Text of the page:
Building Raised Beds in Spring Snow – Duluth News Tribune
ROCHESTER — Raised beds can make gardening easier. You can make them any size for any living space – from large outdoor beds to small containers for small spaces.
shows that if you grow vegetables, you are more likely to eat them. So gardening — even if you have a single tomato plant on the porch — is one way to potentially help people work toward their five to seven servings of fruits and vegetables each day.
My husband and boys helped me make a raised bed during a spring snowstorm. It was a fun family project and even our dogs helped out.
I wanted raised beds for two main reasons; to avoid having to bend over all the time to tend the plants and to create an inviting space where I could sit in a folding chair and sip coffee in the morning.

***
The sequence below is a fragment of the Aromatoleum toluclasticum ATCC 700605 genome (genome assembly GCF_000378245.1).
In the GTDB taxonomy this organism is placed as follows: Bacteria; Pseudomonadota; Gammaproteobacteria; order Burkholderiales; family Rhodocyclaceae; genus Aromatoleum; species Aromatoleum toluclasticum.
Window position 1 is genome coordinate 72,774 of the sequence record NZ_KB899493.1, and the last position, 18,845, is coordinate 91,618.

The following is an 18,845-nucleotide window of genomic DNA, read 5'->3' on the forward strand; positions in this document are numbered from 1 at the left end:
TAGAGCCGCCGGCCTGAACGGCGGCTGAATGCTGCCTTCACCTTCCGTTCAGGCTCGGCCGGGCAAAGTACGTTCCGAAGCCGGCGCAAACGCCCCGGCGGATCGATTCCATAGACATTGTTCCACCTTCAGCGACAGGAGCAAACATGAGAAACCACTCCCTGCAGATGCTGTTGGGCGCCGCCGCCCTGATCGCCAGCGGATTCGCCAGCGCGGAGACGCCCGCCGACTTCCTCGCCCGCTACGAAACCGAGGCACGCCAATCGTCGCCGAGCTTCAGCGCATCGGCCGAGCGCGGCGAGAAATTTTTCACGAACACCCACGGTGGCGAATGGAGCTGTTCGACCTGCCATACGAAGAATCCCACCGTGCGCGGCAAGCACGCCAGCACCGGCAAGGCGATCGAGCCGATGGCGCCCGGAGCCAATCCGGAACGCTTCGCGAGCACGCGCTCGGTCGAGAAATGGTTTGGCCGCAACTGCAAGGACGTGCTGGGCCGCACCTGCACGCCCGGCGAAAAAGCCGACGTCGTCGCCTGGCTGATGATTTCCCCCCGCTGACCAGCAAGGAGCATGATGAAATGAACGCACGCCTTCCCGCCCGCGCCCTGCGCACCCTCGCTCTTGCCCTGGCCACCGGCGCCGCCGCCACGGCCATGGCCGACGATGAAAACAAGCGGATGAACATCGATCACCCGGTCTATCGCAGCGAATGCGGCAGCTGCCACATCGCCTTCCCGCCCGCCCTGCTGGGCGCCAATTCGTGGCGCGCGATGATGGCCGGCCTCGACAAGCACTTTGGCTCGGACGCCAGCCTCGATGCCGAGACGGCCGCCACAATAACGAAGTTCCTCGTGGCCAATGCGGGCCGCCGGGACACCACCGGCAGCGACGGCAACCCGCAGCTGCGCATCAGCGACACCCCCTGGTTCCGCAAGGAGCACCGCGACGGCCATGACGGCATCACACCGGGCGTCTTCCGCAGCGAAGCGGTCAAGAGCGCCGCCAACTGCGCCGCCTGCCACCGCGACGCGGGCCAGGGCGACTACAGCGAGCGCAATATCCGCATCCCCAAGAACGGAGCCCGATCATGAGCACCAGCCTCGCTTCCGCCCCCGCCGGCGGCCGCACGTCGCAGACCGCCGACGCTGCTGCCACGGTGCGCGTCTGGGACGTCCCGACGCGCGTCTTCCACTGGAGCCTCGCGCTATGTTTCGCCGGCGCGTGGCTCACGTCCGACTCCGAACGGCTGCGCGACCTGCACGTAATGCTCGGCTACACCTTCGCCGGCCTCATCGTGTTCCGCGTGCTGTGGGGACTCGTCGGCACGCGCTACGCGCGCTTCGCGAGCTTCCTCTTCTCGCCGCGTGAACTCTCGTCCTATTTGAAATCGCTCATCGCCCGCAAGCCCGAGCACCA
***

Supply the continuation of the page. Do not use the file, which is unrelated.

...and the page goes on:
University of Minnesota Extension (UMN)
notes that raised beds allow better control of the composition of the witness soil, that they have better drainage than dug beds and that they warm up more quickly in the spring. So you can get a head start on planting.
We built our beds with wood that was already on our property. But be careful. The UMN proposes to use untreated and rot-proof wood. Cedar is a good (but expensive) choice. Railroad ties or other treated woods may contain chemicals, such as creosote, copper, aluminum and arsenic, which can be toxic to plants and people.
If the raised beds are deep, you may want to consider adding leaves or sticks before adding a mixture of soil and organic matter. This way you won’t need as much land.
I’ll give more tips on what to use to fill your containers and raised beds in the next installment.
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